Sure, you may get 40 Commando Royal Marines, but you might also get the Spanish part of the Franco-Spanish fleet at Traflagar.
War or even a warm peace is a different challenge with allies than peace. Review your ISAF allied ROE matrix, or the ROE for certain allied ships off the Horn of Africa for a reminder.
Beyond performance and national will, there is and issues of political risk. At the extremes, the Italians and Romanians, again same WWII, switched sides – heck the French switched sides twice.
This week we saw a more mild reminder that there is another uncomfortable fact about our allies. Almost all of them are high-functioning democratic governments. The people get a vote. As in our nation, sometimes that vote can quickly change policy.
Canada’s prime minister-elect Justin Trudeau said Tuesday he told US President Barack Obama that Canadian fighter jets would withdraw from fighting the Islamic State group in Iraq and Syria.
“About an hour ago I spoke with President Obama,” Trudeau told a press conference.
While Canada remains “a strong member of the coalition against ISIL,” Trudeau said he made clear to the US leader “the commitments I have made around ending the combat mission.”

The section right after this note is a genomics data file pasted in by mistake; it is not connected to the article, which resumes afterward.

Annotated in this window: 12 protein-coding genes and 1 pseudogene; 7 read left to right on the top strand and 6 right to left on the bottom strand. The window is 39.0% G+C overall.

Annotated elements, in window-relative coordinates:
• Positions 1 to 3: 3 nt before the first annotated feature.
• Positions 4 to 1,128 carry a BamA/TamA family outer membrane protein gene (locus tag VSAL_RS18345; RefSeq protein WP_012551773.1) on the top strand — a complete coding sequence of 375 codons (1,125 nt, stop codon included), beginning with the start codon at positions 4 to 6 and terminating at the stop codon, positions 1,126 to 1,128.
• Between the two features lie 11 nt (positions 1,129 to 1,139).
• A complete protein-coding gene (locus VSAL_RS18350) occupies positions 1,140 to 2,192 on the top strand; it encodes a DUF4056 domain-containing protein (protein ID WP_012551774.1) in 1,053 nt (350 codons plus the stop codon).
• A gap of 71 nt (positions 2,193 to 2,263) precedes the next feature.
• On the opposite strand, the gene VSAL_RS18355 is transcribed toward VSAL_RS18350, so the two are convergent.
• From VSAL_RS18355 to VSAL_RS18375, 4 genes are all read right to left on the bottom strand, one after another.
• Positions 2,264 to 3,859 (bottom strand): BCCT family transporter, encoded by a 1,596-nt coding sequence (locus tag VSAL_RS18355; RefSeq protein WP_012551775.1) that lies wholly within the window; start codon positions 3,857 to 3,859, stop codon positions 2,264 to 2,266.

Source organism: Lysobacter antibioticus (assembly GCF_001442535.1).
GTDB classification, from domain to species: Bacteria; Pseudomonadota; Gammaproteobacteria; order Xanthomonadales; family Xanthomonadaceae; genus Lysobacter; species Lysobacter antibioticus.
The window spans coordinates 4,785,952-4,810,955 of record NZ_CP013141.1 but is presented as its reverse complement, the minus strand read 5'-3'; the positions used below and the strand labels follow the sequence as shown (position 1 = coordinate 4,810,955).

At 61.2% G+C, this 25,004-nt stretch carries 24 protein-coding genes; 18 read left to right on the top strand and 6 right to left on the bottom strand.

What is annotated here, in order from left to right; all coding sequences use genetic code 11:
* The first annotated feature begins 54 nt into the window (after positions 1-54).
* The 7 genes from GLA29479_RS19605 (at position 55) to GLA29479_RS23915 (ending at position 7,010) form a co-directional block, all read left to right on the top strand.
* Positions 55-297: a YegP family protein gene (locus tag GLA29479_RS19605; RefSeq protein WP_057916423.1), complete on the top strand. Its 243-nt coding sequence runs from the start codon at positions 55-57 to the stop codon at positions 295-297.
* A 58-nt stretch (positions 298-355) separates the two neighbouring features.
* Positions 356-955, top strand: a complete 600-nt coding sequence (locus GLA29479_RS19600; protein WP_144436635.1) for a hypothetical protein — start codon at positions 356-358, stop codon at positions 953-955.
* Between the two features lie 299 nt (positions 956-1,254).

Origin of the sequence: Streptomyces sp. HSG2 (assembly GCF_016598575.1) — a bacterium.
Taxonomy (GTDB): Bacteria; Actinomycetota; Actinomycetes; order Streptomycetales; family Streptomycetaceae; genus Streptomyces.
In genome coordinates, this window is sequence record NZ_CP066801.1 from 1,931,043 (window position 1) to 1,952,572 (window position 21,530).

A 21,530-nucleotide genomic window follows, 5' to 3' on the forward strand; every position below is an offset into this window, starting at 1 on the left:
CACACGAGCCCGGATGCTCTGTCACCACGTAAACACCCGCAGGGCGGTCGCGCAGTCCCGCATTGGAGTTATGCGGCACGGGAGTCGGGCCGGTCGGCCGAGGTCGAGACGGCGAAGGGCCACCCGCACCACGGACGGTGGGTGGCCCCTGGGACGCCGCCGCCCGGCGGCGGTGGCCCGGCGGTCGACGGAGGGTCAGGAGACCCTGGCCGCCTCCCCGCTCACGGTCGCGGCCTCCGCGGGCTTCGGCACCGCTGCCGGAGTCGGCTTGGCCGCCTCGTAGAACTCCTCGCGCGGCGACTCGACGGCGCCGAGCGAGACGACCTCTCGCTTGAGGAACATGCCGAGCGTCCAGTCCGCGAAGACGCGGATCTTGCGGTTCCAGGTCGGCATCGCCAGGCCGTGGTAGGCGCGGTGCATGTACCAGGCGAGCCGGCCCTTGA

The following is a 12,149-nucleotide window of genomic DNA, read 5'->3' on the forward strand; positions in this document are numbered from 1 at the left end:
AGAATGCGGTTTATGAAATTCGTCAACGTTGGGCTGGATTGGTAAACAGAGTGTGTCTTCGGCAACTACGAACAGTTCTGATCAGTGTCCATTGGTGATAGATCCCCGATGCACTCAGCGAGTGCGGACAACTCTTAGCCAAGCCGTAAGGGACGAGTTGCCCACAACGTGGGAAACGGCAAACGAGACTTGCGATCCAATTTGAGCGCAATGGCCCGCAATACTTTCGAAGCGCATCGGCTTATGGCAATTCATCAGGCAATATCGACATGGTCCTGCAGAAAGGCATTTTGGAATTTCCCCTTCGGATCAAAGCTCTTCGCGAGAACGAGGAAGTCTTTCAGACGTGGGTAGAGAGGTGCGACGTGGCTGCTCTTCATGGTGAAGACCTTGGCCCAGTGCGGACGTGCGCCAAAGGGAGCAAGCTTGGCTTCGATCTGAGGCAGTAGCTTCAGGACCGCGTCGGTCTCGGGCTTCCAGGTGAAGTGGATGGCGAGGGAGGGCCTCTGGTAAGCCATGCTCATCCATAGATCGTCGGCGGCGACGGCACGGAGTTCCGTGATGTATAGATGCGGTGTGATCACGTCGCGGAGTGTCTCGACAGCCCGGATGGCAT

… Trudeau pledged to bring home the fighter jets and end its combat mission. But he vowed to keep military trainers in place.
Canada can be the best of allies at one point, such as the years of service they did around Kandahar before being one of the first relatively caveat-free allies to bolt for the door, but on a dime they can also decide to be the Elector of Bavaria in the middle of the fight and go home – or for that matter, the HMCS UGANDA off Okinawa.
There is a pattern here;
Presented to the RCN, the ship was commissioned HMCS Uganda on 21 Oct 1944, at Charleston, and in Nov 1944 returned to the U.K. for further modifications. She left in Jan 1945, for the Pacific … In Apr 1945 she joined Task Force 57 in the Okinawa area, and was thereafter principally employed in screening the Fleet’s aircraft carriers operating against Japanese airfields in the Ryukyu Islands.